Practical Advice for People on the Leading Edge

MathWorks releases Best Practices for MATLAB Toolbox development

Research computing can be a messy affair and, for me at least, it often looks like the following. First, there is the exploration phase where you often have no strong idea about what you are doing. You play around with the data or simulation, see what there is to see, learning about both your subject domain and, often, the system you are developing on (e.g. MATLAB, Python, R etc) simultaneously.
As our understating improves, and the complexity of the narrative increases, the messy script or notebook becomes a tidier one. Structure emerges in the form of reusable functions and classes, initially just for ourselves, but eventually for other people. Documentation that starts out as a few scattered comments becomes more coherent and comprehensive. Your test script evolves into unit tests which become part of a continuous integration process.
Your private repository becomes a public one and other people start expressing an interest in your work. You turn your code into a package to allow others to more easily install it and a ‘Getting started’ guide to help onboard them.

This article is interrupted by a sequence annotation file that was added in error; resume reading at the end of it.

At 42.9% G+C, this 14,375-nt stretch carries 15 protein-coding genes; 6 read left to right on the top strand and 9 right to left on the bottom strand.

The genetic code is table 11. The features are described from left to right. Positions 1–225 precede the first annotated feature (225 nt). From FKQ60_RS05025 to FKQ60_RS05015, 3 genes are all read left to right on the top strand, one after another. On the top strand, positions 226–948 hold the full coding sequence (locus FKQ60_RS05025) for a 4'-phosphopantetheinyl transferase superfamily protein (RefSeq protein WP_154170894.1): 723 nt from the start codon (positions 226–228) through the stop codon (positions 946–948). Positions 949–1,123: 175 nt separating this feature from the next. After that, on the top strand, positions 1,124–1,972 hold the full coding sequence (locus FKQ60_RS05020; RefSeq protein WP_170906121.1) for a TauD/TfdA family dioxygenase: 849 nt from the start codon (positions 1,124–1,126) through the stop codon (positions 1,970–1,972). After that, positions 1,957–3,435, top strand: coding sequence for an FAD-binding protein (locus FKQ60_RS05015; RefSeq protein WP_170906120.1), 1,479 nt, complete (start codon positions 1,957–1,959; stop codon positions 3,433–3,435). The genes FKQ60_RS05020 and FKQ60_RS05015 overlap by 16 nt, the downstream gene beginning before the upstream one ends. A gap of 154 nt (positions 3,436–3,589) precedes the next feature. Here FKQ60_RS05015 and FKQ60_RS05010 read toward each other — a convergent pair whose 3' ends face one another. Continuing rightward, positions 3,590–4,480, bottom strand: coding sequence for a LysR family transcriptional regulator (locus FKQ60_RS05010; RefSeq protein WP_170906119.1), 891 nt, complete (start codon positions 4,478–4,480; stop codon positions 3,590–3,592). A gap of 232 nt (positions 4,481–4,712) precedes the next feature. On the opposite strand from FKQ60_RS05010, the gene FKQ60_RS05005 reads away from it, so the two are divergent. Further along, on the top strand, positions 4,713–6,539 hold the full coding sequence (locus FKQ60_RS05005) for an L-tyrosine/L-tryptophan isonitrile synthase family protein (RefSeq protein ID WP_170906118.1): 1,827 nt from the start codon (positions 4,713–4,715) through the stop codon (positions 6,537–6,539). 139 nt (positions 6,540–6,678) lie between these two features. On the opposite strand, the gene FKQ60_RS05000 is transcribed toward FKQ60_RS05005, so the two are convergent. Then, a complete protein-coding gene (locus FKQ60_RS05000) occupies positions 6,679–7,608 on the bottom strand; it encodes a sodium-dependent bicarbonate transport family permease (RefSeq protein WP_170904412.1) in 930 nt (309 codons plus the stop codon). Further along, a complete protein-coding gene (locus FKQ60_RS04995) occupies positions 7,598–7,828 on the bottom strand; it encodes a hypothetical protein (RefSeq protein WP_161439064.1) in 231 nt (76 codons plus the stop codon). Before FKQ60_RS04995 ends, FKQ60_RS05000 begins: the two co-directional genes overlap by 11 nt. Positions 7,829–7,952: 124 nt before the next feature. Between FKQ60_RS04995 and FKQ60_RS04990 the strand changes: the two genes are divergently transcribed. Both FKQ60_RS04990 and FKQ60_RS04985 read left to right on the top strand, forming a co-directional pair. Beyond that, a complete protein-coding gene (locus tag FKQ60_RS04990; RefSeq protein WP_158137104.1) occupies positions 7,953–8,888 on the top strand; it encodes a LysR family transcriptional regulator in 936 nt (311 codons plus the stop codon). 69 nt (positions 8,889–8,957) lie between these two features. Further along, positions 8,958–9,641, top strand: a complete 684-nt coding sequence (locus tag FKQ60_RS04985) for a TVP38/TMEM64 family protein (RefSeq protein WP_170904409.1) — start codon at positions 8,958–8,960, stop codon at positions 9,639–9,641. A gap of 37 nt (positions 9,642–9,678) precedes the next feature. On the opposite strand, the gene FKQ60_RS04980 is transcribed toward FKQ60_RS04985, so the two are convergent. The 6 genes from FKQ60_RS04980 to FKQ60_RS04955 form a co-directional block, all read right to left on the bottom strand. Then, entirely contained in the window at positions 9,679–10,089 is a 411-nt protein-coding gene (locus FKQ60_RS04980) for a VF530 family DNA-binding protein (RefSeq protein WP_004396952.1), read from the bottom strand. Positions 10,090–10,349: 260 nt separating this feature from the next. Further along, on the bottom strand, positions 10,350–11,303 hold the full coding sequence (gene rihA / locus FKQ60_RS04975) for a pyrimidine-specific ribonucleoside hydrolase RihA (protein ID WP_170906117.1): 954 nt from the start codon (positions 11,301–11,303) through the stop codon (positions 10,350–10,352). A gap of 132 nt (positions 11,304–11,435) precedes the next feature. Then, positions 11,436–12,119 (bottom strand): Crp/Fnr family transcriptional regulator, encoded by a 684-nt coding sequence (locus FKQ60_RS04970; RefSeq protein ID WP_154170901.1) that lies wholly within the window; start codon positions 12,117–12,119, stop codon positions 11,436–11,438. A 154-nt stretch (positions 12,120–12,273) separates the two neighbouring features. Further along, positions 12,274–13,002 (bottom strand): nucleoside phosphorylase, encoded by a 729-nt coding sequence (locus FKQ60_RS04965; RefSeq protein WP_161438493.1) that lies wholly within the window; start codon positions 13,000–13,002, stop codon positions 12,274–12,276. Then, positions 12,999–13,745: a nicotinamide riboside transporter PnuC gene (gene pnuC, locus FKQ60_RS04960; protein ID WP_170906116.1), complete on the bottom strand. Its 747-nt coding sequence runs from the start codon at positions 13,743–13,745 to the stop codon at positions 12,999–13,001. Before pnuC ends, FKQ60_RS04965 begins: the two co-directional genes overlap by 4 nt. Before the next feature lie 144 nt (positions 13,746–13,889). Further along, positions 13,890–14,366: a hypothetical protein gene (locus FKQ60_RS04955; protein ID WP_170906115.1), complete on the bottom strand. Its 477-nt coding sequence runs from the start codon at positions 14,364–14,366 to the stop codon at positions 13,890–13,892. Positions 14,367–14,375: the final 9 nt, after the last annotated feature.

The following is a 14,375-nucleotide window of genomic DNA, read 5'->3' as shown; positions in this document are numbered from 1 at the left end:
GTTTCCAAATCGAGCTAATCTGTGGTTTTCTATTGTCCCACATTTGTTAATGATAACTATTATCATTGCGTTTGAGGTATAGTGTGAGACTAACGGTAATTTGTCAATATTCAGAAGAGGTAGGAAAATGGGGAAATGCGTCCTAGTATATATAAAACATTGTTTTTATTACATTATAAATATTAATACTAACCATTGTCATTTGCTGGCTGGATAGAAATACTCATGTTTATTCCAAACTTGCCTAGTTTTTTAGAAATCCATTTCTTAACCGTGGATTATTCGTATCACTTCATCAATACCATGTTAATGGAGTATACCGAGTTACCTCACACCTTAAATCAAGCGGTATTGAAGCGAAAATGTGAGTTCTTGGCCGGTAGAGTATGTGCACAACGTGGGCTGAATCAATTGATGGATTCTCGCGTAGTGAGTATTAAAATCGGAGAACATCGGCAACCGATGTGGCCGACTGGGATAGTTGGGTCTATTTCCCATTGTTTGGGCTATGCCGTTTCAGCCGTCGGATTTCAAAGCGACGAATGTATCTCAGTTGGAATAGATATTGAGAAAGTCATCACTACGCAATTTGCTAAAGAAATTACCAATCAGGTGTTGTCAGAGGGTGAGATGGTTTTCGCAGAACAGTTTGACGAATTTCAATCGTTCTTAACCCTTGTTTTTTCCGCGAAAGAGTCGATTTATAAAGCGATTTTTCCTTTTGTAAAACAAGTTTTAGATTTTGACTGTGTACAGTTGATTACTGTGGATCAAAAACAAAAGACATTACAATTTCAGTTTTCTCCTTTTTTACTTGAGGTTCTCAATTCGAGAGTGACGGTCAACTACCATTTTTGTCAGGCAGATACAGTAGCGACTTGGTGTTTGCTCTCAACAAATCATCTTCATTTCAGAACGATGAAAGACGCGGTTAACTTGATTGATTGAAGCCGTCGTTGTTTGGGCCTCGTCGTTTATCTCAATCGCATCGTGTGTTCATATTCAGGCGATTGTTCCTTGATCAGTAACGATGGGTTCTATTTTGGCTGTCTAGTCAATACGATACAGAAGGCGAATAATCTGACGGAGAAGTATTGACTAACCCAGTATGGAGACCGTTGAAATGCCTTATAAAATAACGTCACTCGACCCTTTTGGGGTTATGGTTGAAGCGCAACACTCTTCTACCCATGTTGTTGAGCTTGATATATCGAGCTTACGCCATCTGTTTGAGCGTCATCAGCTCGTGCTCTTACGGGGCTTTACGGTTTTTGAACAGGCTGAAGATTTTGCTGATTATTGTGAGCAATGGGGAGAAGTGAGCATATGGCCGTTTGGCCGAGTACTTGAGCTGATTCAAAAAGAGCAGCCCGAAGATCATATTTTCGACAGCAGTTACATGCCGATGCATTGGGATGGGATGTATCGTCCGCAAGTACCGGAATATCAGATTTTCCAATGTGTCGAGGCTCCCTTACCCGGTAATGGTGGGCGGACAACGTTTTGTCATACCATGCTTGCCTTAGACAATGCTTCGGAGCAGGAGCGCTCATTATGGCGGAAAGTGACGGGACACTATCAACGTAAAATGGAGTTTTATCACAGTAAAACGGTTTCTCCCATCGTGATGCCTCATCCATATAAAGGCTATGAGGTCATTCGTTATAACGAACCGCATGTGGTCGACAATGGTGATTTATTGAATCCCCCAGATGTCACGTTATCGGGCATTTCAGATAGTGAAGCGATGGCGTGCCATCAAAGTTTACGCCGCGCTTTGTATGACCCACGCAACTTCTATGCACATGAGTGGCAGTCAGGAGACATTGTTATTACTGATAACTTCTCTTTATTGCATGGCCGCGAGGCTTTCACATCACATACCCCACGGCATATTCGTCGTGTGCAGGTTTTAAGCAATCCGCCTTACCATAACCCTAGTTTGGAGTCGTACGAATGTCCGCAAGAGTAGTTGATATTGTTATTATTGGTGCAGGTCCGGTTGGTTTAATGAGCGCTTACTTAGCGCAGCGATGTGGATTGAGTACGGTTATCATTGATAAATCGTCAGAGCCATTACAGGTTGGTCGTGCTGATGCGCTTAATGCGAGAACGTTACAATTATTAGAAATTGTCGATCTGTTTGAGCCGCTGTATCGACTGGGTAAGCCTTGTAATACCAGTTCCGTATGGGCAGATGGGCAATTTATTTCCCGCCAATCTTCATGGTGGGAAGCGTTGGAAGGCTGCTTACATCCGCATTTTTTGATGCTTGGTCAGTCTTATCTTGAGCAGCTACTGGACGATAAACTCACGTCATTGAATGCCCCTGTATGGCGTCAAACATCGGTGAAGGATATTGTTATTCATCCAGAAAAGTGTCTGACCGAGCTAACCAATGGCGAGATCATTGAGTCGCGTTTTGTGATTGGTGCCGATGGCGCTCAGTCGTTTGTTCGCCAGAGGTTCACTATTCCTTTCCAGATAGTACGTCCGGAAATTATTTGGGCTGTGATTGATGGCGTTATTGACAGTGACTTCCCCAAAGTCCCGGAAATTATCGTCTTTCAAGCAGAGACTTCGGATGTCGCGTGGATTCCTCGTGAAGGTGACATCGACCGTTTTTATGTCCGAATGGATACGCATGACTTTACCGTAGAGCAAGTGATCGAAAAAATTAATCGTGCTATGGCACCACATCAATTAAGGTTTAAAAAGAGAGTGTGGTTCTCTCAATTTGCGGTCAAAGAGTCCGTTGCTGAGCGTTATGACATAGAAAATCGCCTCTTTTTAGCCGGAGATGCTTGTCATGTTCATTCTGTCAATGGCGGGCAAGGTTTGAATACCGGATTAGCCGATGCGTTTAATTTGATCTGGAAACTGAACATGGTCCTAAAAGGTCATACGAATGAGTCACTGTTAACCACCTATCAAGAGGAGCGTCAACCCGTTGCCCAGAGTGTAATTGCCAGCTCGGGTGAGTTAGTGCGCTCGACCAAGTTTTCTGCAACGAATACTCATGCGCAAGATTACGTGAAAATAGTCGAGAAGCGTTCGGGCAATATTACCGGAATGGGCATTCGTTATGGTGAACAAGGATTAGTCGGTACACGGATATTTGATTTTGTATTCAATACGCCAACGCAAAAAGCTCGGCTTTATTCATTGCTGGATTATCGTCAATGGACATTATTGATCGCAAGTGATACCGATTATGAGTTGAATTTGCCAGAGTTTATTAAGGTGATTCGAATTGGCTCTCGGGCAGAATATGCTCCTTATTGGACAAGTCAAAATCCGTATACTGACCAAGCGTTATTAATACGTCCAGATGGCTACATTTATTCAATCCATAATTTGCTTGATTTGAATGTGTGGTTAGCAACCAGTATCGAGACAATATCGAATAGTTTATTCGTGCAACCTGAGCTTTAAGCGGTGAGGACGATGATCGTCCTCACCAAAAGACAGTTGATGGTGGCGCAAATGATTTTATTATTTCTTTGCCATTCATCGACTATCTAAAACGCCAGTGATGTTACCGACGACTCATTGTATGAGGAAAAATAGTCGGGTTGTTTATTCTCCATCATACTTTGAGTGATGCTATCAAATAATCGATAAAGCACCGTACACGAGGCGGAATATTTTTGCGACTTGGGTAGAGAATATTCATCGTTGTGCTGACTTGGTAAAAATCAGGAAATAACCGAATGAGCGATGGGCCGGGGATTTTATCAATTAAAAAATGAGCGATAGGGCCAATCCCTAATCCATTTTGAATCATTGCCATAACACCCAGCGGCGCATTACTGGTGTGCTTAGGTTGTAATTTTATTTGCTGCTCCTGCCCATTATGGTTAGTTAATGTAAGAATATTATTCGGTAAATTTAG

On and on it goes and the realization hits you: Now you are a software engineer as well as a researcher. A Research Software Engineer maybe? Your journey to this point may be different from the one I outlined above but the end point is usually the same:
You’ve written (or are writing) a MATLAB Toolbox and want to know what the best practices are so you can make it as good as can be.

Feedback from toolbox authors

Yesterday, we got together with a bunch of prominent open-source MATLAB toolbox authors and asked them “What problems do users have with your toolbox?”. The results were illuminating
Ideally, everyone could develop and release toolboxes in a way that minimised these problems. Wouldn’t it be great if MathWorks offered advice on how to go about doing that?
Well, we’ve got you covered with some new repositories on the MathWorks GitHub organisation
You’ll learn things like how to structure your toolbox, where to put examples and documentation, how to keep development code separate from shipping code and, perhaps most importantly, how to get all those cool badges on your repo that you see the professionals use. Such as this one
Developed by the community team at MathWorks, these are evolving documents that don’t yet cover everything. We invite you to open an issue or post to the discussions if you have any questions, comments or suggestions about what has been done so far. Also feel free to comment here or message me on Linkedin or twitter.
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